Bradley stumps in Iowa
By Patty Davis/CNN
February 25, 1999
FORT MADISON, Iowa (February 25) -- As Iowa dug out from several inches of new snow Wednesday, Democratic presidential hopeful Bill Bradley was trying to cut his own path -- one he hopes will lead to the White House.
This was Bradley's second trip to Iowa in just three weeks.
"I think that everyone is still pretty open to listening to anybody who comes through," said Dennis Carroll, political reporter for The Hawk Eye.
That's exactly what Bradley is counting on. He's currently the Democrats' only alternative to Vice President Al Gore.
House Minority Leader Dick Gephardt has bowed out of the race. "The Gephardt supporters in Iowa are clearly people I'm going to go after," Bradley said.
Bradley is also courting the crucial labor vote, promising to look at troubles Burlington, Iowa's United Auto Workers say they're having with NAFTA, a trade agreement he helped pass as a senator.
"I think we need to look at the agreement, see how it's working and then make judgments," Bradley said.
The vast majority of labor unions are expected to endorse Gore later this summer.
"I think most people will say, 'Hey Al Gore is the sitting vice president and we've got a chance of wining the election. We can win it with Al Gore. We can't win it with Bill Bradley,'" said Tom Courtney of the United Auto Workers.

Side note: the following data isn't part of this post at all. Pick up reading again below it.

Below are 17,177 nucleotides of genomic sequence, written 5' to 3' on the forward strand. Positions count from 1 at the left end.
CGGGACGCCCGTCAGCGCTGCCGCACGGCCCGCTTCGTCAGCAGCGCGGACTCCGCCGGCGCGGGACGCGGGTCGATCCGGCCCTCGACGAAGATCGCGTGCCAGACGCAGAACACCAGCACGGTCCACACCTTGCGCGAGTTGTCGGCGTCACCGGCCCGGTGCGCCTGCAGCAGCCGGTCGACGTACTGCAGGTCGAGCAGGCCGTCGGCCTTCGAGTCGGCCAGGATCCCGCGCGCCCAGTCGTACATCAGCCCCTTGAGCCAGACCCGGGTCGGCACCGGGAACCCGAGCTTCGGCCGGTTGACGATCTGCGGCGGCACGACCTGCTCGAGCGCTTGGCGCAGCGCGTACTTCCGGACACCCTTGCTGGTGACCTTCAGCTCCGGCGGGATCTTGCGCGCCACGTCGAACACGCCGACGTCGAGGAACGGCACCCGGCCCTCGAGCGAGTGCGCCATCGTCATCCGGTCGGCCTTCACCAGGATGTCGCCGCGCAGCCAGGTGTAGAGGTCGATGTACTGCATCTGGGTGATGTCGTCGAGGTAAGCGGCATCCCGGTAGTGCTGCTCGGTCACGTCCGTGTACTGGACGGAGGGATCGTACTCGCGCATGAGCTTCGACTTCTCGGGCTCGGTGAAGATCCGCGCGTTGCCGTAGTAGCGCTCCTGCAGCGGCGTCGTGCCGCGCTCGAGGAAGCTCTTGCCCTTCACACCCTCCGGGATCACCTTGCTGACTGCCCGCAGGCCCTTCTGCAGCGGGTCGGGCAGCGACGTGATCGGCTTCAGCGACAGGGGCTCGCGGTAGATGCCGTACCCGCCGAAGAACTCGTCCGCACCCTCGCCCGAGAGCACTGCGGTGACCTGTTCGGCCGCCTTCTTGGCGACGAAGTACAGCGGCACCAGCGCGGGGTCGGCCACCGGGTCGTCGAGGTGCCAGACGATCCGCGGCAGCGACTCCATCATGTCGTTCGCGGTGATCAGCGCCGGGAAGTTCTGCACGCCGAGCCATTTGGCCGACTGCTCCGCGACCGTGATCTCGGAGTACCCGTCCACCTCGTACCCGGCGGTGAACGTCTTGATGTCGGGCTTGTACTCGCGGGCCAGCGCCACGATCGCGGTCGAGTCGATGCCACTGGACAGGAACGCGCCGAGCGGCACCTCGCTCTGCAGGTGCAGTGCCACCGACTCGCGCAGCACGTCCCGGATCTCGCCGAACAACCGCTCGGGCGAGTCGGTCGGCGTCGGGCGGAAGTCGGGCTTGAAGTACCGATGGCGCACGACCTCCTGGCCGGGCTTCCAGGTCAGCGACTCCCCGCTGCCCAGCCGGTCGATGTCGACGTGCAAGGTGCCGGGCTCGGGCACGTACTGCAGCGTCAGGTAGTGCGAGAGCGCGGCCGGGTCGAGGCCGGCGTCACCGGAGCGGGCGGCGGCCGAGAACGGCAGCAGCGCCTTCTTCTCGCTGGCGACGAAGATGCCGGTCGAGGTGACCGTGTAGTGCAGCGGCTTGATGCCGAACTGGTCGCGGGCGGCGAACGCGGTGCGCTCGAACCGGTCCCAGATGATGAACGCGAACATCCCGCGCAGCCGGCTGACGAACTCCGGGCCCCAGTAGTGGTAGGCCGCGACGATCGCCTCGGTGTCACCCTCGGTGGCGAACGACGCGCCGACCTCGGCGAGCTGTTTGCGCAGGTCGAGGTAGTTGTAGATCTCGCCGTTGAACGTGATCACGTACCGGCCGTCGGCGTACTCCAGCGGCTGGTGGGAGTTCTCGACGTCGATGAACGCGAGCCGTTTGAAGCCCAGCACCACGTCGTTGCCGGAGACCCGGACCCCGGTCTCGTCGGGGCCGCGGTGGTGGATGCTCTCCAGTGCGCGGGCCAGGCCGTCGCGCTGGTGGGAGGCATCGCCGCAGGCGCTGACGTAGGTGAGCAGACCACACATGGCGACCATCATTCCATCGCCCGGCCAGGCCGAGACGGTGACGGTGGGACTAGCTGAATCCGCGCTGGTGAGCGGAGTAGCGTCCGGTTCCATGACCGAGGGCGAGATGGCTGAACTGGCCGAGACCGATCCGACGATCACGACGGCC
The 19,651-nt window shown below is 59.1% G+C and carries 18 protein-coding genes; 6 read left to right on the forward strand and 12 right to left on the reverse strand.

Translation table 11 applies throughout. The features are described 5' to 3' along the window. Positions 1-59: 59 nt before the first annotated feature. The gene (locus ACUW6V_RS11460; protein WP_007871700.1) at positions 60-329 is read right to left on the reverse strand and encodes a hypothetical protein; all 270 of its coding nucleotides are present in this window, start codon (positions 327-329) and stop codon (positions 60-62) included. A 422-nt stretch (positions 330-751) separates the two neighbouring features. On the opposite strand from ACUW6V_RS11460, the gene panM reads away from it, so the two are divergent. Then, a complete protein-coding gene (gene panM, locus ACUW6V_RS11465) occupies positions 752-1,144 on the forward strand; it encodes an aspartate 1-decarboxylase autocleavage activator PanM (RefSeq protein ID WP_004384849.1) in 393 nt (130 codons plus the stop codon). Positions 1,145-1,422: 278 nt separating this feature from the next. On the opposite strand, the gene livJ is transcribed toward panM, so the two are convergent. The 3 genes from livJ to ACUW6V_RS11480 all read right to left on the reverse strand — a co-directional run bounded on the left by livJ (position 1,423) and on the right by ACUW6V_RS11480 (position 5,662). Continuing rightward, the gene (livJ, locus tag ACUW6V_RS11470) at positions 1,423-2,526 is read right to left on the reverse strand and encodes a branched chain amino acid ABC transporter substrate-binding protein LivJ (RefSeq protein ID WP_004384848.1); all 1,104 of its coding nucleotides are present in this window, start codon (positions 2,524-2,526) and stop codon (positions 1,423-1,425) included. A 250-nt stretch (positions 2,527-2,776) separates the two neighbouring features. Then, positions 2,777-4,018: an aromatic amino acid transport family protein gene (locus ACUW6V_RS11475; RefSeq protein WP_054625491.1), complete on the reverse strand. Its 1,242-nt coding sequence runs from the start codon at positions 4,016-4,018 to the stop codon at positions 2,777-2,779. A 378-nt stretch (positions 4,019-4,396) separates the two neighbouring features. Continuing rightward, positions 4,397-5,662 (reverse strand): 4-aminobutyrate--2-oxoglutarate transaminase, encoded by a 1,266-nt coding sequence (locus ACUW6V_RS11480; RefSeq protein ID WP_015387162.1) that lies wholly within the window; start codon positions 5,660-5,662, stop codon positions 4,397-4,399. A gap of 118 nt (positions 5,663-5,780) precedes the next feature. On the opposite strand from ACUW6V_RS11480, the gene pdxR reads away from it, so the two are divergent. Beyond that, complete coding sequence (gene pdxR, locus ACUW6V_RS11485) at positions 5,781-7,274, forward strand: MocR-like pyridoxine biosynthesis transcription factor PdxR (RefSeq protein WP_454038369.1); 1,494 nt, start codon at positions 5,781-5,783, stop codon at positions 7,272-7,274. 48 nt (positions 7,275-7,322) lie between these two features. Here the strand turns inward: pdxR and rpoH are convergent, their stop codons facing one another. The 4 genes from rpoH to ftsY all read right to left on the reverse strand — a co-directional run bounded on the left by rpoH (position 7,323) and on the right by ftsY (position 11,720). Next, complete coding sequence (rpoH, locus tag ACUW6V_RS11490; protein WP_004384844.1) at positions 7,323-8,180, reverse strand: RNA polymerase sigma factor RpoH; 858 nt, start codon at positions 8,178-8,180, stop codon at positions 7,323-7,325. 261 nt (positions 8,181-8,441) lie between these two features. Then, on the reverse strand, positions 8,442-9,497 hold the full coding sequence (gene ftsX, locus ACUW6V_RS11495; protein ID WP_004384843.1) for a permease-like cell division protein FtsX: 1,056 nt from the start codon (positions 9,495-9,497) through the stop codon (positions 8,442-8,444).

With the Iowa caucus about a year away, the latest CNN/TIME poll shows Gore leading Bradley 44-12 percent nationwide. Even Jesse Jackson, who hasn't yet announced his presidential intentions, leads Bradley by five percentage points.
But don't tell that to part-time nurse Bill Olmsted. "I think that the party would benefit from a clear break with the last eight years of fund-raising and all of the other things that have gone into this scandal process."
Or banker Bill Logan: "He's new on the scene. He's got good ideas that aren't just typical of what we're getting from Washington."
Bradley plays up his Washington, D.C. outsider status, even though he spent 18 years as a U.S. senator for New Jersey.
"The big chunk of my life I was like millions of other Americans who were working in the private sector, who tried to do their job the best they could do and who weren't involved in the federal government. I think that's the big difference," Bradley said.
It's a difference Bradley hopes will translate into votes and dollars.
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